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Children failed by Labour's Bill block

6 May 2004

Children failed by Labour's Bill block

Green MP Sue Bradford is disappointed that the Labour Government seems determined to block meaningful debate on improving support for children and families.

The first reading of Ms Bradford's Social Security (Child Benefit) Amendment Bill was at the halfway point when the House rose at 10pm last night. Both New Zealand First and United Future, parties not known for supporting Green initiatives, are supportive of the Bill proceeding to the Select Committee for detailed consideration but Labour has indicated it will vote against the Bill going any further.

"Even if Labour had decided to vote against this Bill in the long run, they could have at least had the decency to allow it to go to Select Committee," said Ms Bradford, the Green Spokesperson on Children's Affairs and Social Services.

"Surely Labour, a party that traditionally supports families and principles of equity, can allow this option to be considered alongside the other welfare and family support reforms they put forward in this year's budget.

"New Zealand has now been well and truly alerted to the situation of families like the one quoted in the Sunday Star Times last weekend, who are struggling to make ends meet on what appears to be a reasonably high income. Quite apart from such struggling 'above-average' income earners, nearly a third of our children still live in true poverty. It is time we put children first and foremost in Government policy making.

"The intention of my Bill is simply to restore the Family Benefit which was lost in 1991. Surely $15 a week for the first child and $10 for subsequent children is not such a radical and fiscally irresponsible idea that the public submission and Select Committee consideration process couldn't have been permitted to occur. Even in the UK a universal family benefit has been retained at around $47 a week for the first child.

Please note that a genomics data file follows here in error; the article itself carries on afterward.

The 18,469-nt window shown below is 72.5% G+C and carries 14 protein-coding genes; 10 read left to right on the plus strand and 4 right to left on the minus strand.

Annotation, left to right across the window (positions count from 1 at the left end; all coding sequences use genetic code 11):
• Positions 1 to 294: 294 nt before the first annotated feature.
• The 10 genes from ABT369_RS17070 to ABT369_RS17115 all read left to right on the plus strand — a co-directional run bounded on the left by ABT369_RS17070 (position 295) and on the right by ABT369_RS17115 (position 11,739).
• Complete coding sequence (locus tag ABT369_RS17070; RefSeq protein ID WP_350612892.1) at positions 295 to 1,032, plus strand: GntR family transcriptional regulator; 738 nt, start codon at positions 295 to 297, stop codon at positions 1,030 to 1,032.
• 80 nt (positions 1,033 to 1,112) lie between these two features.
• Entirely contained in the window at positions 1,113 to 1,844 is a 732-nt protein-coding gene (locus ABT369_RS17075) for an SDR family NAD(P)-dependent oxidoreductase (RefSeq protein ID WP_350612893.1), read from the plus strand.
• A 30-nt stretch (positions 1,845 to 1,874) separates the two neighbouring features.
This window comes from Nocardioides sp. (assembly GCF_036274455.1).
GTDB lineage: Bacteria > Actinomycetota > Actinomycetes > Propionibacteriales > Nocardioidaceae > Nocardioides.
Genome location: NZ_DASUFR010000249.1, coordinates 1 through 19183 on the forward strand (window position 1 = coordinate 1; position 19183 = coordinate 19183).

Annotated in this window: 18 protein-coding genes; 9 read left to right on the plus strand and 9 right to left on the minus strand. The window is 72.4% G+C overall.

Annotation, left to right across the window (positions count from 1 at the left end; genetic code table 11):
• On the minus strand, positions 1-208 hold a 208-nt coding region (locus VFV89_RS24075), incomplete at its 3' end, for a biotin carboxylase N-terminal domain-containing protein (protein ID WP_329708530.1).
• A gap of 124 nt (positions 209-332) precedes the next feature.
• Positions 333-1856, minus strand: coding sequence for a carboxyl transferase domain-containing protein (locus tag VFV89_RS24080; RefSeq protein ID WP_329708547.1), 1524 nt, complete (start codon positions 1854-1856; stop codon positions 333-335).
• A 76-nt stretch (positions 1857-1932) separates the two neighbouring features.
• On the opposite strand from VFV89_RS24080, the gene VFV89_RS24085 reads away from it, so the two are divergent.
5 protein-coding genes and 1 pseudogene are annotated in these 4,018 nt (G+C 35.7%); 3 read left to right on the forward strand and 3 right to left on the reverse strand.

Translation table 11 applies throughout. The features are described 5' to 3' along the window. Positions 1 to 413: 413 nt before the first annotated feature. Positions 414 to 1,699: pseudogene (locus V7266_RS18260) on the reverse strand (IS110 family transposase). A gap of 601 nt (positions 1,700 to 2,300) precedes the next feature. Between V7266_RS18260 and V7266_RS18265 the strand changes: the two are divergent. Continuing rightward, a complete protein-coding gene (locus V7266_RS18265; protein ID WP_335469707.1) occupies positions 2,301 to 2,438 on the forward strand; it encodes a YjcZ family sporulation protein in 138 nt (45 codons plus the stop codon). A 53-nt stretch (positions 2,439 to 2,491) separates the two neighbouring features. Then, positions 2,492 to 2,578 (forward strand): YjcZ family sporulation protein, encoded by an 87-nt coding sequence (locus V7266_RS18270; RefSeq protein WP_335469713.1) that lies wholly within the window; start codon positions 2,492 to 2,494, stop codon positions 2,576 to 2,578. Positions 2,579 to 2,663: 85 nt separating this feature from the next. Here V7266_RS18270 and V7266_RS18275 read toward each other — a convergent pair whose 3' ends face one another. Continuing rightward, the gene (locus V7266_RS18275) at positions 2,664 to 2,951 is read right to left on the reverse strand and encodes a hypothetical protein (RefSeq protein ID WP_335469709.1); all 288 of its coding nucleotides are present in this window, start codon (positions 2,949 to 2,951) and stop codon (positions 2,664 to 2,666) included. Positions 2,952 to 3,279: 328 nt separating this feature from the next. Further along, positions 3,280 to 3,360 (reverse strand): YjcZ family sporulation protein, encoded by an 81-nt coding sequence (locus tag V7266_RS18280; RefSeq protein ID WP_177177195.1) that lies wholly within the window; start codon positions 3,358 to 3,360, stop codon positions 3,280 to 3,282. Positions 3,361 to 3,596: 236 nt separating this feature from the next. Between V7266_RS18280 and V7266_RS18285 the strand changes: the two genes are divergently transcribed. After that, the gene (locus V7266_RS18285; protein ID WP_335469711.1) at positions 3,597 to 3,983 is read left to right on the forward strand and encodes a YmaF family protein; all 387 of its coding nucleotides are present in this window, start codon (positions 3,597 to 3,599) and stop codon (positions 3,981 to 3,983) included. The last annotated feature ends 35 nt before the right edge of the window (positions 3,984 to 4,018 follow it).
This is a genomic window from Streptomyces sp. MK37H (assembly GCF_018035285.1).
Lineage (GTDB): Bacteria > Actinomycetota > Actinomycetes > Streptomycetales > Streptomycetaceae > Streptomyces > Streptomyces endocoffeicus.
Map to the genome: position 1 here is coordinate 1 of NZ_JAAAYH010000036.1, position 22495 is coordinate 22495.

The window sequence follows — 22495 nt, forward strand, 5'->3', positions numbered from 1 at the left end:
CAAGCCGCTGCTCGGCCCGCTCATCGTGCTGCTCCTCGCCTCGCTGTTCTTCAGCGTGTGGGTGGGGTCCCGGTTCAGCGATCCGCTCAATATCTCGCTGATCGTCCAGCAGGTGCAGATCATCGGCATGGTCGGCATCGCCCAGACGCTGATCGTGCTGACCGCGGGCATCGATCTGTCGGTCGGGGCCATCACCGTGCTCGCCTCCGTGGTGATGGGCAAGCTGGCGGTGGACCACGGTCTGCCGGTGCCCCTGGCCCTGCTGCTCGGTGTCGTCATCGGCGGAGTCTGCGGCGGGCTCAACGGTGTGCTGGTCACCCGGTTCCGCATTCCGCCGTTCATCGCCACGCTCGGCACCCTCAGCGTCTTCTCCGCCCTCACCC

"Universal provision of benefits is one simple way to get beyond the constant contradictions posed by the infinite graduations of targeting. Targeted systems create poverty traps where, for some, increases to parents' incomes are less than the subsidies and benefits lost. In some families, even comparatively well-off ones, the small amount of money paid through a Universal Child Benefit could well be the only discretionary income that primary caregivers have to spend on their children.

"Under the previous Family Benefit, many people were only able to afford their first home because they could capitalise the benefit for a deposit, a scheme that would be one remedy to the current housing crisis.

"If we can provide national superannuation at hundreds of dollars per week I fail to understand why we cannot afford to provide a small universal benefit to all children. The Greens have costed this proposal at roughly $650 million a year, a small amount compared to the cost of national superannuation and the current budget surpluses," said Ms Bradford.

ENDS

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